IAF Chief flies Sukhoi to restore confidence
India`s Air Chief on Wednesday flew a one-hour sortie in a Sukhoi combat jet.
New Delhi: India`s Air Chief on Wednesday flew a one-hour sortie in a Sukhoi combat jet in a bid to restore his pilots` confidence after doubts were raised over the aircraft`s safety following a crash on December 13, the third since the plane was inducted in 1997.
After the flight, Air Chief Marshal Norman Anil Kumar Browne told the personnel at the Indian Air Force (IAF) base at Lohegaon in Pune that he was there with them not only to fly the Sukhoi SU-30MKI, but also to assure them that the potent air superiority fighter jet`s fleet is "in good and capable hands".
After the crash near Pune on December 13, the IAF had grounded the fleet of nearly 120 Sukhois to carry out checks in which the Russian partners assisted India.
The fleet remained on the ground for three or four days and returned to its usual flying schedule late last week.
The Defence Ministry, concerned over the crashes, constituted a committee to probe the crash. The previous two crashes of the SU-30 had occurred in 2009.
"I wanted to be here to not only fly the Su-30, but also to meet all of you and assure you that the fleet is in good and capable hands," Browne said.
"Our boys have been doing an excellent job and the momentum of building up the new SU-30 squadrons needs to be maintained. Our people should remain our highest priority because it is then that a cohesive team translates itself in to a success story," he added.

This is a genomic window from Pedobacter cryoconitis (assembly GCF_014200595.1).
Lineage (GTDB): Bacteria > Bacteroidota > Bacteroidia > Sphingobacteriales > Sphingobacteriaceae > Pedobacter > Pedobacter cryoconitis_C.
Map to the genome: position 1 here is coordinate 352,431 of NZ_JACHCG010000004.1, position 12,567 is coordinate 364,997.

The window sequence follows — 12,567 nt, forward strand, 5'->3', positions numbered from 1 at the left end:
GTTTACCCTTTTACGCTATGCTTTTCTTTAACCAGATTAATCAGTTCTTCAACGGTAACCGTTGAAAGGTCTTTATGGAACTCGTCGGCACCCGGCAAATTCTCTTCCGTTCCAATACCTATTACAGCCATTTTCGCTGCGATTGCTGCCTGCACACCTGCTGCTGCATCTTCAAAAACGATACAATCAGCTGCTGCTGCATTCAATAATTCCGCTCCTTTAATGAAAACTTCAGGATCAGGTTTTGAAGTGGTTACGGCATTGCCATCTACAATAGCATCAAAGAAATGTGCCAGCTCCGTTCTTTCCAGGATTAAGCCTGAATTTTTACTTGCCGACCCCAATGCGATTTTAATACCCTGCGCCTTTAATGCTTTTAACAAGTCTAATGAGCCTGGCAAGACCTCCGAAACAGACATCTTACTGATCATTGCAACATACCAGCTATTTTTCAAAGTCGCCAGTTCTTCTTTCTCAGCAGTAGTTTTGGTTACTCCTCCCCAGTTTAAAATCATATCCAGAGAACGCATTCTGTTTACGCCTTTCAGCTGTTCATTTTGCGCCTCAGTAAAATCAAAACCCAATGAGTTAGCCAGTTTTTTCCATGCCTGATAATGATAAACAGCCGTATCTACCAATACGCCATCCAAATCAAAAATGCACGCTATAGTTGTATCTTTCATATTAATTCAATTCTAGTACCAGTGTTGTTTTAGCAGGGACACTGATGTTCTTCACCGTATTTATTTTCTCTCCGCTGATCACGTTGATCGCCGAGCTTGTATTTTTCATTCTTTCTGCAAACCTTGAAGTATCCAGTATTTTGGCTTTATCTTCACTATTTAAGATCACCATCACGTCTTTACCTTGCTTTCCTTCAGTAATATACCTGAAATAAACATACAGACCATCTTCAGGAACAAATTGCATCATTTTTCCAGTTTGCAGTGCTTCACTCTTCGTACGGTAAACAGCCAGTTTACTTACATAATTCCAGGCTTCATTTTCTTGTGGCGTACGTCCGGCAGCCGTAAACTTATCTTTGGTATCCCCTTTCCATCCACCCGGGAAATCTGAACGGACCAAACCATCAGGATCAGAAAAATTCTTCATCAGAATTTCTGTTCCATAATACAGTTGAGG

The Air Chief was on a working visit to the base, which he had commanded from 2001 to 2003.
During his visit, Browne interacted with the Sukhoi squadron pilots, engineers and all personnel and met the key officers of the station.
During Prime Minister Manmohan Singh`s visit to Moscow from December 15-17 for an annual summit, India signed a new protocol for licensed production of another 42 SU-30s by Hindustan Aeronautics Limited, taking the jet`s fleet to 272.
India had in 1996 bought 50 Sukhois from Russia in a fly-away condition. In 2000, an agreement was signed for licensed production of 140 planes in India. This was followed up with a protocol for an additional 40 aircraft.